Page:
William Drenttel and his wife Jessica Helfland often collaborate on their design projects. In the early 2000s, the couple oversaw a revamp of Poetry Magazine’s cover art. As described by the Poetry Foundation, the new format features a central art piece that varies in style and execution, with the masthead colored to match (“100 Years of Poetry: Designing the Magazine, 1912-2012”).

This was a marked departure from the publication’s original cover art, which up until the early aughts almost always included the magazine’s signature pegasus emblem somewhere within the design. This was due in part to a change in staff, with the former editor in chief being replaced by Christian Wiman. There is a lot of color blocking across covers, made all the more eye-grabbing by the unadorned background. Some artists utilize the neutrality of the backdrop to give the illusion of depth, others find ways to illustrate with the masthead as an interactive element. There is a minimalistic quality to the new design, but the idiosyncratic illustrations give it some added warmth and character. Though the art itself oscillates between styles, this is emblematic of Drenttels’ own ethos as a conductor for conversation around design. Within his own publication, Design Observer, he highlights the work of other artists in their respective disciplines, while his contributions are mostly literary. In that way, there is some symmetry between his work for Poetry Magazine and his work for Design Observer, as a director and not an artist whose own work is being discussed within the magazine’s contents.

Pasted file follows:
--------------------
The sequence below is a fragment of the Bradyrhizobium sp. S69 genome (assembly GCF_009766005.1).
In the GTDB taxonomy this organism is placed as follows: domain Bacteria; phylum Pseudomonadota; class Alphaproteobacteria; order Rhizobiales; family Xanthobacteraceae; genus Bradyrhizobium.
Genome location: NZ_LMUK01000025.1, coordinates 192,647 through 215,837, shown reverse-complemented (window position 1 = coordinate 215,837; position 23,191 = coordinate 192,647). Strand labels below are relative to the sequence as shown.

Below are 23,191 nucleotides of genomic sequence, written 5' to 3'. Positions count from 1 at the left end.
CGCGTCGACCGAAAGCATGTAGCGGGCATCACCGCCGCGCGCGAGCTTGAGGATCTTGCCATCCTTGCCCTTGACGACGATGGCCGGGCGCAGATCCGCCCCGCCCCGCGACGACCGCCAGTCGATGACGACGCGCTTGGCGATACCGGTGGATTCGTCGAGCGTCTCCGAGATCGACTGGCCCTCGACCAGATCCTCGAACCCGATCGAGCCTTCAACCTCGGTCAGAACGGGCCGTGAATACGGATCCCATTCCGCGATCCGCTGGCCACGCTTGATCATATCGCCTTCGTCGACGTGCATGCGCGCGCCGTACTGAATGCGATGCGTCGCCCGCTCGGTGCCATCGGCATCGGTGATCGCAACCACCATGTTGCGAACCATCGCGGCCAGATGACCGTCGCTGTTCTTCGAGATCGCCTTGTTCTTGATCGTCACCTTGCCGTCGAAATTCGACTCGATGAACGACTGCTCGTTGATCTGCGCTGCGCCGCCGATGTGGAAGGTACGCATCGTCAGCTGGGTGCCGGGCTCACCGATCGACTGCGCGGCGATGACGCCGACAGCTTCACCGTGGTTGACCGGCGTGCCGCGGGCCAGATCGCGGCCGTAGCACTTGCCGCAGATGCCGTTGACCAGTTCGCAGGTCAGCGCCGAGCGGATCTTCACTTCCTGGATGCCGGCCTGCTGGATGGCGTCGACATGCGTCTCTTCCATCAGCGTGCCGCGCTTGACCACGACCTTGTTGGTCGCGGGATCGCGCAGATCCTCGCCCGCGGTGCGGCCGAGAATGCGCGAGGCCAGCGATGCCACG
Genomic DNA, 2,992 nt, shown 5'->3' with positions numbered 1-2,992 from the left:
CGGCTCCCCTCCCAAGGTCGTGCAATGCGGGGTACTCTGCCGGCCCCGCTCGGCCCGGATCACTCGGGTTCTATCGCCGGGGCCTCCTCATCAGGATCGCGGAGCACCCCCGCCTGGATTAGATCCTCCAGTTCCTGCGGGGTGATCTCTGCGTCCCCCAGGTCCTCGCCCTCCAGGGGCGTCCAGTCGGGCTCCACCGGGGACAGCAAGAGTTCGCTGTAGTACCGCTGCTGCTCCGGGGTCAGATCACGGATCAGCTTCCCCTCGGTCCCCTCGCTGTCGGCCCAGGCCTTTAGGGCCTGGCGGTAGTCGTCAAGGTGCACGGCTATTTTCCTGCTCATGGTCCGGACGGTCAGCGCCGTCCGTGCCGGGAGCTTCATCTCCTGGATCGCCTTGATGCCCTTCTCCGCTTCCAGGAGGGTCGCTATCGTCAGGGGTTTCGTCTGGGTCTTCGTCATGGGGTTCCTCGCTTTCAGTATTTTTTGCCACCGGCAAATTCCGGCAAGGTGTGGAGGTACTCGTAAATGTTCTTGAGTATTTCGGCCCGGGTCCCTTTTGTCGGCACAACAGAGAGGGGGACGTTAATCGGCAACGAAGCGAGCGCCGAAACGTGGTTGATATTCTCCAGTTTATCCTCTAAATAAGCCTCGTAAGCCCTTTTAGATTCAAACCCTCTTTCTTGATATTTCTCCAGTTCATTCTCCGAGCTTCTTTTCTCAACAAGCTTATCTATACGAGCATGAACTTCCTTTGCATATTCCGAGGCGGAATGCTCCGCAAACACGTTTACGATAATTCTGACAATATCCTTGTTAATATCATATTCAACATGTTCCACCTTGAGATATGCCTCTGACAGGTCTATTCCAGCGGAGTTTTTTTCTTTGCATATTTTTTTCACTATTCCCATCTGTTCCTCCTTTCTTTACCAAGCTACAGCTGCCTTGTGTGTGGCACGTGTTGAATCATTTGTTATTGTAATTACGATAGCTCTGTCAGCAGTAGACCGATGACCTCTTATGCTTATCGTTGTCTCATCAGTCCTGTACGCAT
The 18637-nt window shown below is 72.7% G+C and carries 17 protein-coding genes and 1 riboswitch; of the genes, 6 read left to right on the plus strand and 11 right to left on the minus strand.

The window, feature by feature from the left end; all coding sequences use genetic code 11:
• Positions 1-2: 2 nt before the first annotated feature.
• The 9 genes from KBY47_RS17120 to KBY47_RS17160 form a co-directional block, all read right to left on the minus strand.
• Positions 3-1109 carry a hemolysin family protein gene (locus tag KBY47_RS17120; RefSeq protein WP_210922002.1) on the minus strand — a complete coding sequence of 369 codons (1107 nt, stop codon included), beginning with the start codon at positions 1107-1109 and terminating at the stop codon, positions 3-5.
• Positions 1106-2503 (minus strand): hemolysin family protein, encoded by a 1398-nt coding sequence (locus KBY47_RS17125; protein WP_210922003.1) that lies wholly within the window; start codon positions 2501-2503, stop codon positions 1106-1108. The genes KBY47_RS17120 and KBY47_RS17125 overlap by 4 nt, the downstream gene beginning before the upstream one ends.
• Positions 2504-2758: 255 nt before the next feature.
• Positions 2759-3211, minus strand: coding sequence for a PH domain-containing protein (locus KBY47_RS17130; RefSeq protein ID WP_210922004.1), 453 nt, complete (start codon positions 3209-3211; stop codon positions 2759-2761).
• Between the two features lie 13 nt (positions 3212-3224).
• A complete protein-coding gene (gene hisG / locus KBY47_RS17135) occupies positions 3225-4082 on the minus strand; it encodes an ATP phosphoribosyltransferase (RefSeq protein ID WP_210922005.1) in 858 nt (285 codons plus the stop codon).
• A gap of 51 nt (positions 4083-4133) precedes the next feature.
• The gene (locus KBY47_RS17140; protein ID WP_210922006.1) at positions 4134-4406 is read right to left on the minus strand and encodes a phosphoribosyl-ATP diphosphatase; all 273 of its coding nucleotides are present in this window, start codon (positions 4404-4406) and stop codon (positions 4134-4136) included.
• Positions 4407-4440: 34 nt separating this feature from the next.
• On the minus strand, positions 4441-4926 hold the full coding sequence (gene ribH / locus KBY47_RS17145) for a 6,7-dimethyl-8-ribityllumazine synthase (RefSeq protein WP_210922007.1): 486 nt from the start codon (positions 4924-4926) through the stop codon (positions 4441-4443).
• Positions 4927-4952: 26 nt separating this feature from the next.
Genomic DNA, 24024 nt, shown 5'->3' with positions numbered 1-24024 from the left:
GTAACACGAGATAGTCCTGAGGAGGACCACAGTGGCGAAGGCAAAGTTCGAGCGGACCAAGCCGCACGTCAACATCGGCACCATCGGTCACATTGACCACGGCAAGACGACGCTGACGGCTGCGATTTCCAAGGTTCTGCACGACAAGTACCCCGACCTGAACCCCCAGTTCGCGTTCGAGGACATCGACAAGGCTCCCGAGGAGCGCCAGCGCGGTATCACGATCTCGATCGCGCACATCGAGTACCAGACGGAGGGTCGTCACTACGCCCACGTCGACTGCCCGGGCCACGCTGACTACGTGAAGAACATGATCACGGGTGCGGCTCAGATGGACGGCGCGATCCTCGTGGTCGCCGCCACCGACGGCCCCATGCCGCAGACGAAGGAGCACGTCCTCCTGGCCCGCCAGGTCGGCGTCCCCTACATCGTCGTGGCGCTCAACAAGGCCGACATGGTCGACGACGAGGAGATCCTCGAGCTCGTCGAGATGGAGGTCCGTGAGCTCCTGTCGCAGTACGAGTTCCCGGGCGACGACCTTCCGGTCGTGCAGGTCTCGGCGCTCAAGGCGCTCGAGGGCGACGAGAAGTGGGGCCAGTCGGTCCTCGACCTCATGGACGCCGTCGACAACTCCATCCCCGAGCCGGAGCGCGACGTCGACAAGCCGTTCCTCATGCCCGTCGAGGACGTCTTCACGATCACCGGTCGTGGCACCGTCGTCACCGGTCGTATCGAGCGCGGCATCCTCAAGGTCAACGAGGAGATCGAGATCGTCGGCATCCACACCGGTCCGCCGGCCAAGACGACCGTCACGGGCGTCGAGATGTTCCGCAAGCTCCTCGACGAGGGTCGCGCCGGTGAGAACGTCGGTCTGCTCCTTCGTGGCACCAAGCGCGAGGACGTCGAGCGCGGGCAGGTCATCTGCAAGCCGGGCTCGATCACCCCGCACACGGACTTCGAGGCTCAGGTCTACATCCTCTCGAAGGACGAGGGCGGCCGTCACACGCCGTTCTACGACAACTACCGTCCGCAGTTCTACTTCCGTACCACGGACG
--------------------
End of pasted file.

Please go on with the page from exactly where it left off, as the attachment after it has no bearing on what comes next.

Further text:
Gehl, Paul F. “100 Years of Poetry: Designing the Magazine,…” Poetry Foundation, Poetry Foundation, www.poetryfoundation.org/articles/69878/100-years-of-poetry-designing-the-magazine-1912-2012.